Brandon Boston Jr. is an intriguing prospect due to his scoring ability, length, and offensive IQ. Although Kentucky had a disappointing season at 9-16, he was one of the bright spots as a freshman. He is a young, raw prospect that would benefit from more experience at higher levels but given the right fit, he could make an impact at the next level.
Brandon Boston Jr.
Per Game Stats
As a freshman on a rare disappointing Kentucky team, he averaged 11.5 PPG, 4.5 rebounds, and 1.3 steals on 30 minutes per game. He has potential to be a good shooter at the next level, but his college numbers are inconsistent. He shot 35% from the field and 30% from three on 23% usage.
In college, BJ Boston Jr. was very comfortable at the offensive end. At 6’7” his handle and shooting ability are rare for a guard. John Calipari’s system offered him the ability to flourish on-ball and off-ball which can translate at the next level. Although he had a rough start shooting in his first college season, he seemed to relax and find his niche in the offense throughout the season.
Boston Jr. excels off-ball in screening situations. He understands how to read them and decipher when he needs to pick and pop or find another open area. Even though his statistics are not great, he seems comfortable with his midrange ability. He likes the step back to his left and it was proven effective in his freshman season.
His long and lanky frame facilitates some productive finishes at the rim. Oftentimes, you will see him double pump to finish at the rim, and that works because of his length. Although he is not the quickest, he has good potential in one on one situations. He shows glimpses of creating in those situations whether it is his own shots or creating for others.
Brandon Boston Jr has some crazy skill in using his fakes, whether it's pump fakes or pass fakes. Here's an example of a neck-turning fake pass, and he turns it into an and-1 pic.twitter.com/2dp6XJDzos— Mavs / Magic Draft (@MavsDraft) July 5, 2021
As a 6’7” guard, he causes havoc in the passing lanes. He can recognize the nearest open target and use his frame to steal or disrupt the possession. When he is active off-ball he can identify where the defense is trying to go and do his best to blow up the play. He causes a lot of deflections because he likes to bait his opponents which turns into pick-six opportunities.
On the offensive end, he can create crafty opportunities in the lane with his length. He has effective handles, so when he produces open lanes to the rim he can finish. If he’s near a missed shot he also has the length to be a decent offensive rebounder for a guard. He averaged about one a game, but NBA teams will likely increase his aggressiveness on the glass.
Although he only averaged 1.6 assists per game he is a much better passer than that. As previously stated, he can create in one on one situations, so when he draws a defender he knows where his nearest passing outlet is and can hit him in stride.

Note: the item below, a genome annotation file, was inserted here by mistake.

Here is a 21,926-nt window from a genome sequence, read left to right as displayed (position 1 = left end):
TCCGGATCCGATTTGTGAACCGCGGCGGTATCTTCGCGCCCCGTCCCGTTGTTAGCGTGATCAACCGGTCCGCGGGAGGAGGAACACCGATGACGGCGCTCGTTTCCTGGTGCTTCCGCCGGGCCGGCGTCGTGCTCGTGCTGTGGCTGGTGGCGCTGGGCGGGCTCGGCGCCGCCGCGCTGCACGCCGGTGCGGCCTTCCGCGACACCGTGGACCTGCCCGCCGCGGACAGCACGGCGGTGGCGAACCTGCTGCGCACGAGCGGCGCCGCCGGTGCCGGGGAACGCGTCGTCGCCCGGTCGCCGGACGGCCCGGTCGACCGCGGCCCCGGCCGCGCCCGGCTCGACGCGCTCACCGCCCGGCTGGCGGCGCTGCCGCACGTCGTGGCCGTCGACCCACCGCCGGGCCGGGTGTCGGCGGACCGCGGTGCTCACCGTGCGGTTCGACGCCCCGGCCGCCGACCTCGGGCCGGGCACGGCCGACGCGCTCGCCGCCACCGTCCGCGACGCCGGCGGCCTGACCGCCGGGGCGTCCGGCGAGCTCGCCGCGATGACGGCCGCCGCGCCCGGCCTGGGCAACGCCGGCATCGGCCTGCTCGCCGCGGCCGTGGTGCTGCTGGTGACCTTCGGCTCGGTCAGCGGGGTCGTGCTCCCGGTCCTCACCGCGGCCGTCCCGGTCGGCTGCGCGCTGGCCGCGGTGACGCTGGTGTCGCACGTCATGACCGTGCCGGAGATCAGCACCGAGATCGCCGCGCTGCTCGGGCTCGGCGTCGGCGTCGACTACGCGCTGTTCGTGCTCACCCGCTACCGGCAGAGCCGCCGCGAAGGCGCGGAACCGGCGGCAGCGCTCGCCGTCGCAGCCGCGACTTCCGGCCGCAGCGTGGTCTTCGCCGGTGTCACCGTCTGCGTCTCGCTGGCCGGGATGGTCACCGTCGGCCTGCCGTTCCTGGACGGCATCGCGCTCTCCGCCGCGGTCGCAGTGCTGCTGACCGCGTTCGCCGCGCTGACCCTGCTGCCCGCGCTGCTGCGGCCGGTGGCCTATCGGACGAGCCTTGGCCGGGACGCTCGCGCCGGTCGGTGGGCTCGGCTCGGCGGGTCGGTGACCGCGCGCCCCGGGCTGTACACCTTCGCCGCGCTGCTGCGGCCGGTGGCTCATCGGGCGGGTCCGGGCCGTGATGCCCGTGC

He appears to be very comfortable with the one-arm pass off the dribble. So he can make quick decisions not only with his eyes but with his passing ability. As of now, he’s not a guy that is going to facilitate especially in the pick and roll, but given spots within the offense, he knows how to get it to the open man.
Shooting 35% from the field and 30% from three is not pleasing especially for a guard but let’s remember this kid is only 19. At the next level, his one on one opportunities will diminish, so he needs to focus on improving his catch-and-shoot consistencies.
Furthermore, he has a long release so NBA defenders will be able to catch up way quicker compared to the college level. Given more knowledge and practice at the next level, he should be able to buff out some mechanics but it simply comes down to putting the ball in the hoop consistently.
Boston Jr. has good handles but he’s not the fleetest of foot, so if he cannot deceive his defender he might have to rely on tough shot-making. Sometimes he is slow to get into his jumper which voids his separation. If he can work on his burst and change of pace, he has the ability to create for himself and others in one on one situations, but as of right now his feet are too slow to excel against decent NBA defenders.
At only 190 lbs. he might struggle finishing at the next level. In college, he encountered difficulties finishing with contact at times and that will only get more difficult in the NBA. His lack of strength and doubt against elite shot blockers could be a reason he settles for a lot of jumpers.
Even in college, he could get outmuscled at times, and when he faced with an effective inside presence he could be disrupted. With that being said, most weaknesses in college prospects are their strength, so given focus in the weight room he can improve upon this which will enhance other areas of his game.
NBA comparison: Justin Jackson
This is a player who has the ability and potential to be a bucket at the next level but he definitely is a project for a contending team. He is only 19 years old, so given the right system and playing time he can develop into a nice player but he might need a year or two to acclimate to the next level.
His skill set is one that the Nuggets would like to have but they are in a win now mode. They cannot really afford a roster spot for a 1-2 year project due to their confidence in their other bench players.
In my opinion, I think Boston Jr. could make an impact at the next level but the Nuggets aren’t the right fit right now. Teams like the Magic, Rockets, Pistons can afford patience with a prospect like this, and given the right opportunity, this kid can flourish into a talented NBA scorer one day.